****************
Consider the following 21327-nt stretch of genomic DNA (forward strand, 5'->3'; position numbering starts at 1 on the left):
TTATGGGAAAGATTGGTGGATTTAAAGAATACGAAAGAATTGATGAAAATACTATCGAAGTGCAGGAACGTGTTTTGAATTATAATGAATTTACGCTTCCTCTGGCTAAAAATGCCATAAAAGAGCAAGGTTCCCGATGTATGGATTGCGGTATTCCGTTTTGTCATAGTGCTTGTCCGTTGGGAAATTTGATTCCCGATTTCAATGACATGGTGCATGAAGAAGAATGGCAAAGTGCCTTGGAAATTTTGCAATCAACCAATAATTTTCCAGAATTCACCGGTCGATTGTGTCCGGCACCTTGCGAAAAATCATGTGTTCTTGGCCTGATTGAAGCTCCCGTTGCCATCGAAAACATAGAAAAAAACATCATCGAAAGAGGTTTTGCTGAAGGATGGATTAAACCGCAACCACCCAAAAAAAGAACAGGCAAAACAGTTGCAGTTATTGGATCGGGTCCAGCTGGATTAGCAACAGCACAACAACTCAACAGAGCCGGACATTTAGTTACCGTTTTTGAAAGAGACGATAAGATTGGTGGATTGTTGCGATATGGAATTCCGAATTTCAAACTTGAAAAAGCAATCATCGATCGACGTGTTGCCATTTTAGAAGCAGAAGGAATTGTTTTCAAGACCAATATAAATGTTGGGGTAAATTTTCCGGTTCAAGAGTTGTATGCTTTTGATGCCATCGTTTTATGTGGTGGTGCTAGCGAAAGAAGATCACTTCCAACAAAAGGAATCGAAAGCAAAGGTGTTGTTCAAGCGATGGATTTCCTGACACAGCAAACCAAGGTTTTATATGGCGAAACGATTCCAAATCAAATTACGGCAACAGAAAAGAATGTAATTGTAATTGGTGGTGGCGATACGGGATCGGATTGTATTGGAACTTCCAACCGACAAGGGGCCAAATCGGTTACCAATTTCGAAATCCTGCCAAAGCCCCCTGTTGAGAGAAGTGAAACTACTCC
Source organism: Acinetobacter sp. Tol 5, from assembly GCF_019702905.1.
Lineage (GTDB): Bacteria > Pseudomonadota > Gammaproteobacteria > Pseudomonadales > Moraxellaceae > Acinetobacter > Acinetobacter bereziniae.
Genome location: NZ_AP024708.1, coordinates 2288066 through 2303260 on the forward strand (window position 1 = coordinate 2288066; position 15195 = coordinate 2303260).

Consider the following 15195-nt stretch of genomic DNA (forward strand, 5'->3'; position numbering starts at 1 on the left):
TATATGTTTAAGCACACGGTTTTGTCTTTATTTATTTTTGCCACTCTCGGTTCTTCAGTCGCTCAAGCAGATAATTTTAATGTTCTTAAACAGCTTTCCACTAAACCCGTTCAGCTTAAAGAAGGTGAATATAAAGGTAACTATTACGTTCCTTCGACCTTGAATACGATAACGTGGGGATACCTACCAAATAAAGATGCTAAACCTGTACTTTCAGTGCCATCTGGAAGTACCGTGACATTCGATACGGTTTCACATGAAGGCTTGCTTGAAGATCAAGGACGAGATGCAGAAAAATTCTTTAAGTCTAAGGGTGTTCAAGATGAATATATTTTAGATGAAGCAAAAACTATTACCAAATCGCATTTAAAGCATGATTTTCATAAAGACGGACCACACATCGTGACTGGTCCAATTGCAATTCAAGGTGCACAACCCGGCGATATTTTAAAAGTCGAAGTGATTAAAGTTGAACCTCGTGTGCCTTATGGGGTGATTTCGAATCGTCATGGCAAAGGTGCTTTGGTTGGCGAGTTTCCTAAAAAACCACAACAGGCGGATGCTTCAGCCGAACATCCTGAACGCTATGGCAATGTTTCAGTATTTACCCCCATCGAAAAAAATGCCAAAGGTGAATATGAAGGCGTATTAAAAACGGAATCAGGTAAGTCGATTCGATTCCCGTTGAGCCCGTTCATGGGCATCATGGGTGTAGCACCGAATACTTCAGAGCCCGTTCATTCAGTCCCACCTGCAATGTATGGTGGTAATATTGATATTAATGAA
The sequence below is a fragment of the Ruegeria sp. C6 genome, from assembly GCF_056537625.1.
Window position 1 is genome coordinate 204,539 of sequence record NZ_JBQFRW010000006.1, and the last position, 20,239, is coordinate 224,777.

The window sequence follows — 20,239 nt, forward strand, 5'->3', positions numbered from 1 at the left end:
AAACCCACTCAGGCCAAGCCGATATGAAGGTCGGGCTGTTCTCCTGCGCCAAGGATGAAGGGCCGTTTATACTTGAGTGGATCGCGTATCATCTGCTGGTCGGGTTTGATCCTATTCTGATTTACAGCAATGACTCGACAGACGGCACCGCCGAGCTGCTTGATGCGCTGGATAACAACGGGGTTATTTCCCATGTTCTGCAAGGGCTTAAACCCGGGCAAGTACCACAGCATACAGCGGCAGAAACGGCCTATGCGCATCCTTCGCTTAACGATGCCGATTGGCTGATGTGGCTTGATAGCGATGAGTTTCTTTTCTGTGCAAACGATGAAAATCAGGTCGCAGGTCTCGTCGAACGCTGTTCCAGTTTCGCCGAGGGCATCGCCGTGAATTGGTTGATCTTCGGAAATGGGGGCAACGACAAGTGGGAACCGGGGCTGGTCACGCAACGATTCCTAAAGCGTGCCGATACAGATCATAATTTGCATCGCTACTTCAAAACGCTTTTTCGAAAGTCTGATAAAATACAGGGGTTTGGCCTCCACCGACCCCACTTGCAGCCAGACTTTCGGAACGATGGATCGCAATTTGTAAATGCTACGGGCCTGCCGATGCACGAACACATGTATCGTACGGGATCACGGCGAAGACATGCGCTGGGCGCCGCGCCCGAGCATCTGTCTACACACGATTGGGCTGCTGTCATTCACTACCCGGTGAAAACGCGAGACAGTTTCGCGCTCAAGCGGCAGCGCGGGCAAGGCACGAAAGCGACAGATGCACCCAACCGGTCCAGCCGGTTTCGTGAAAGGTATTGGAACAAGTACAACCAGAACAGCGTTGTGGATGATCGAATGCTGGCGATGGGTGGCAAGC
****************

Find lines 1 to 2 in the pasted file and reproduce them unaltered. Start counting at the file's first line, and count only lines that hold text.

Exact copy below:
Consider the following 21327-nt stretch of genomic DNA (forward strand, 5'->3'; position numbering starts at 1 on the left):
TTATGGGAAAGATTGGTGGATTTAAAGAATACGAAAGAATTGATGAAAATACTATCGAAGTGCAGGAACGTGTTTTGAATTATAATGAATTTACGCTTCCTCTGGCTAAAAATGCCATAAAAGAGCAAGGTTCCCGATGTATGGATTGCGGTATTCCGTTTTGTCATAGTGCTTGTCCGTTGGGAAATTTGATTCCCGATTTCAATGACATGGTGCATGAAGAAGAATGGCAAAGTGCCTTGGAAATTTTGCAATCAACCAATAATTTTCCAGAATTCACCGGTCGATTGTGTCCGGCACCTTGCGAAAAATCATGTGTTCTTGGCCTGATTGAAGCTCCCGTTGCCATCGAAAACATAGAAAAAAACATCATCGAAAGAGGTTTTGCTGAAGGATGGATTAAACCGCAACCACCCAAAAAAAGAACAGGCAAAACAGTTGCAGTTATTGGATCGGGTCCAGCTGGATTAGCAACAGCACAACAACTCAACAGAGCCGGACATTTAGTTACCGTTTTTGAAAGAGACGATAAGATTGGTGGATTGTTGCGATATGGAATTCCGAATTTCAAACTTGAAAAAGCAATCATCGATCGACGTGTTGCCATTTTAGAAGCAGAAGGAATTGTTTTCAAGACCAATATAAATGTTGGGGTAAATTTTCCGGTTCAAGAGTTGTATGCTTTTGATGCCATCGTTTTATGTGGTGGTGCTAGCGAAAGAAGATCACTTCCAACAAAAGGAATCGAAAGCAAAGGTGTTGTTCAAGCGATGGATTTCCTGACACAGCAAACCAAGGTTTTATATGGCGAAACGATTCCAAATCAAATTACGGCAACAGAAAAGAATGTAATTGTAATTGGTGGTGGCGATACGGGATCGGATTGTATTGGAACTTCCAACCGACAAGGGGCCAAATCGGTTACCAATTTCGAAATCCTGCCAAAGCCCCCTGTTGAGAGAAGTGAAACTACTCC